Encouraged to Search Further

Because indazole chloride works differently than many currently available pharmaceutical agents, "we are hopeful that the effects we see in mice will translate into the clinic," Tiwari-Woodruff said. "However, many encouraging preclinical studies in animals have ended in failure when brought to clinical trials, so more research is needed to say with certainty," she added.

In fact, other ERβ ligands may feature a more potent beneficial effect, she said. For this reason, she is collaborating further with Katzenellenbogen to test new and potentially better analogues of indazole chloride.

"We have screened and submitted a patent application for over 15 indazole chloride analogues and are in the process of publishing a report of their efficacy in comparison to indazole chloride coming out soon," Tiwari-Woodruff  said.

Finding an even more powerful ERβ ligand that inhibits critical elements of the immune attack and at the same time promote repair "would be a real potent combination," Bebo commented.

The Bigger Picture

The interplay between central nervous system–derived and immune-derived signals is central to the induction and regulation of neuroinflammatory diseases such as MS, Tiwari-Woodruff said. "Our study opens up new possibilities that ERβ ligands like indazole chloride modulate inflammation to potentially promote myelin repair and remyelination."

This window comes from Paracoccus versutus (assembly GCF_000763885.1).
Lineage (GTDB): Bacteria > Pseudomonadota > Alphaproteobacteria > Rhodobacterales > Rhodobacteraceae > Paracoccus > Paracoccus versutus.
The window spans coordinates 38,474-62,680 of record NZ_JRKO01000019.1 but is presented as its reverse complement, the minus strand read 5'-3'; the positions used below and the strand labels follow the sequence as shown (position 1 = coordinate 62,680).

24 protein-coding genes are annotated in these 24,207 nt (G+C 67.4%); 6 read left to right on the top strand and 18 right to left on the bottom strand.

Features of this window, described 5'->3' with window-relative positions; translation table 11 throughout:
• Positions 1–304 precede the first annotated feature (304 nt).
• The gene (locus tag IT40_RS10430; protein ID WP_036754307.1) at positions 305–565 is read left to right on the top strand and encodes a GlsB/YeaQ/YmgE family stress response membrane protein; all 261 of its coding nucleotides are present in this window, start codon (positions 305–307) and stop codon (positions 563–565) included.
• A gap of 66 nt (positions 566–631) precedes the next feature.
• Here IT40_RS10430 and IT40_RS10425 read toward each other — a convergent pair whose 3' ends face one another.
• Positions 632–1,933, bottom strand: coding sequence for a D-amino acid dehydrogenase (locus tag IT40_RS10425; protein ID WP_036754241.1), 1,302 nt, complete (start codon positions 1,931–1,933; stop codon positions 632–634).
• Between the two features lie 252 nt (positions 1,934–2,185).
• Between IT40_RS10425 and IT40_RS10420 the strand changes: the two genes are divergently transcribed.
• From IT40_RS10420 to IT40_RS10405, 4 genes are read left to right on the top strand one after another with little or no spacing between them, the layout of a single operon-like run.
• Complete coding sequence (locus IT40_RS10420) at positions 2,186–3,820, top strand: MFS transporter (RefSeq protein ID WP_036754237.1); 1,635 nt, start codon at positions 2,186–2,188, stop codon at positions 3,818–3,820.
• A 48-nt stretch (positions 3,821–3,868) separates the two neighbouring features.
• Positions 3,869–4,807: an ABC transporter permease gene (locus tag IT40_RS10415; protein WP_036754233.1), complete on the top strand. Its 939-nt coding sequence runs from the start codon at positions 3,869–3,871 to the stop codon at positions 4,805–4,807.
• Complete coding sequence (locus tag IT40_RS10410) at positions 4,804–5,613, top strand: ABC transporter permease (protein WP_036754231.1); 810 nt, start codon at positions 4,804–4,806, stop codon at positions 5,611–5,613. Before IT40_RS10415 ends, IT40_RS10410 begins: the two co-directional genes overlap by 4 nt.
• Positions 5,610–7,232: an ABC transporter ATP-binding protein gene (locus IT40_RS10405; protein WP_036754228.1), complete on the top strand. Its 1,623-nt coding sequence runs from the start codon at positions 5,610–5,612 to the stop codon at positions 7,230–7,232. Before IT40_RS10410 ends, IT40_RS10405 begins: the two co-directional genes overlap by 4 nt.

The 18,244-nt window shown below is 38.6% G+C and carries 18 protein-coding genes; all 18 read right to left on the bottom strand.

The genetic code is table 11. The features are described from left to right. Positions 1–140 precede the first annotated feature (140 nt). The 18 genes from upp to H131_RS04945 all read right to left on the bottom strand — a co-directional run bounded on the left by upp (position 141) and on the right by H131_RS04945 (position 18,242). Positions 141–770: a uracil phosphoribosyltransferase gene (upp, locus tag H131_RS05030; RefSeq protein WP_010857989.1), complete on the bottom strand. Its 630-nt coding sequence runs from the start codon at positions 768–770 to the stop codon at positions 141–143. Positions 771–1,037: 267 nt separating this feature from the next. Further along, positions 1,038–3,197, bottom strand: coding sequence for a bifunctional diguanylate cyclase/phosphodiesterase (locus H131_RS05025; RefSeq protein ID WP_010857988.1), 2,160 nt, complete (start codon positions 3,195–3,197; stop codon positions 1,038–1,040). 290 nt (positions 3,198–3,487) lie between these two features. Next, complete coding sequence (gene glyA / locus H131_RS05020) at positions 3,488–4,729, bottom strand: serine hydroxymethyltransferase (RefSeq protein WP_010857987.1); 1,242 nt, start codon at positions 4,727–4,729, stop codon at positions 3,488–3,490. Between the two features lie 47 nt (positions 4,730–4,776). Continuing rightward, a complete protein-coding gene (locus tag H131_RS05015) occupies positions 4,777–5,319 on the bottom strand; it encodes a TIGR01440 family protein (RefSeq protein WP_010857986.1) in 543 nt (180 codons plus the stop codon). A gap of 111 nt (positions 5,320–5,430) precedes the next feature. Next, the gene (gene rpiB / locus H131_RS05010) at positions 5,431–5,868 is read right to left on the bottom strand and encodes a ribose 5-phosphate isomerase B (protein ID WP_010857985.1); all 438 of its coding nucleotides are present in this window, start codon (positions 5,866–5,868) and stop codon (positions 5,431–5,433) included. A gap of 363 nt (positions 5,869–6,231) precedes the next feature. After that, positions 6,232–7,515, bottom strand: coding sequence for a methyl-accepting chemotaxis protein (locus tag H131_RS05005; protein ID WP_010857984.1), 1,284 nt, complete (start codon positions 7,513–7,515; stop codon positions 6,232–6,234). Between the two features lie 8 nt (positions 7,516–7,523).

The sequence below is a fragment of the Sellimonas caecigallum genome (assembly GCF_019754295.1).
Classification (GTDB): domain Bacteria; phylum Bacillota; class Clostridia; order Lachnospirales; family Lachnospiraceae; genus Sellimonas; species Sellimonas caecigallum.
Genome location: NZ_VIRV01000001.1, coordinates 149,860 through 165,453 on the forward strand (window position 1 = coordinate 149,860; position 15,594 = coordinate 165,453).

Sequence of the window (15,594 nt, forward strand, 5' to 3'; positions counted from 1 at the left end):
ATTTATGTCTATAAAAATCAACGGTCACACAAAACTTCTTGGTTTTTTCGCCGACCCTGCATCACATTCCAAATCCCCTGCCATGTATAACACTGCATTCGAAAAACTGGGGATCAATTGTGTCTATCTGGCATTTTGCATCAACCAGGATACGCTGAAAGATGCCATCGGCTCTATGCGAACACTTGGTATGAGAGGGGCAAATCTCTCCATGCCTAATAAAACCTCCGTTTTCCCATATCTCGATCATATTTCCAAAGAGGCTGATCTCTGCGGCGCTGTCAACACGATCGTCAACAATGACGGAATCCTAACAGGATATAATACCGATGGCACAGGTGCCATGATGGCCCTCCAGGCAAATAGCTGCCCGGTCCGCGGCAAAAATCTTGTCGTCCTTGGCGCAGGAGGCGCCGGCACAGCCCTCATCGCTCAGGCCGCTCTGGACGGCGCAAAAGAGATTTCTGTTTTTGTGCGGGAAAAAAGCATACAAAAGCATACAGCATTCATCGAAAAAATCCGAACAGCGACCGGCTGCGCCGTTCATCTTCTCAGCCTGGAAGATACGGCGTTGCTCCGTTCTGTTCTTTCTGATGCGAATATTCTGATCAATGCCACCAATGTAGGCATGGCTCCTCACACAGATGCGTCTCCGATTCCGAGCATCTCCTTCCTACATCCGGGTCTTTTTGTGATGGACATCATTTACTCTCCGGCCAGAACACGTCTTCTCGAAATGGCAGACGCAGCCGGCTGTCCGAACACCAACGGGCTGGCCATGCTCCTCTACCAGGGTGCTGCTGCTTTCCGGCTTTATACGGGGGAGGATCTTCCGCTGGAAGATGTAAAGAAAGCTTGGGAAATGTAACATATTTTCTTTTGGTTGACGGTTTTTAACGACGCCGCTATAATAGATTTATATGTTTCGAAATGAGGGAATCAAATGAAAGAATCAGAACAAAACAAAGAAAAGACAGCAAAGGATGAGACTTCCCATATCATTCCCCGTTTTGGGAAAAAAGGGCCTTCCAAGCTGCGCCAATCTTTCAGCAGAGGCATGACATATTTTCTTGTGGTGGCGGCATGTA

And the big picture potential could go beyond MS, she added. "We believe that indazole chloride-like compounds could be a potential targeted therapy for MS and other diseases with inflammatory demyelination."

Tiwari-Woodruff and Bebo have disclosed no relevant financial relationships.

Proc Natl Acad Sci U S A. Published online May 29, 2018. Article

Follow Damian McNamara on Twitter: @MedReporter. For more Medscape Neurology news, join us on Facebook and Twitter.

Comments

3090D553-9492-4563-8681-AD288FA52ACE
Comments on Medscape are moderated and should be professional in tone and on topic. You must declare any conflicts of interest related to your comments and responses. Please see our Commenting Guide for further information. We reserve the right to remove posts at our sole discretion.
Post as:

processing....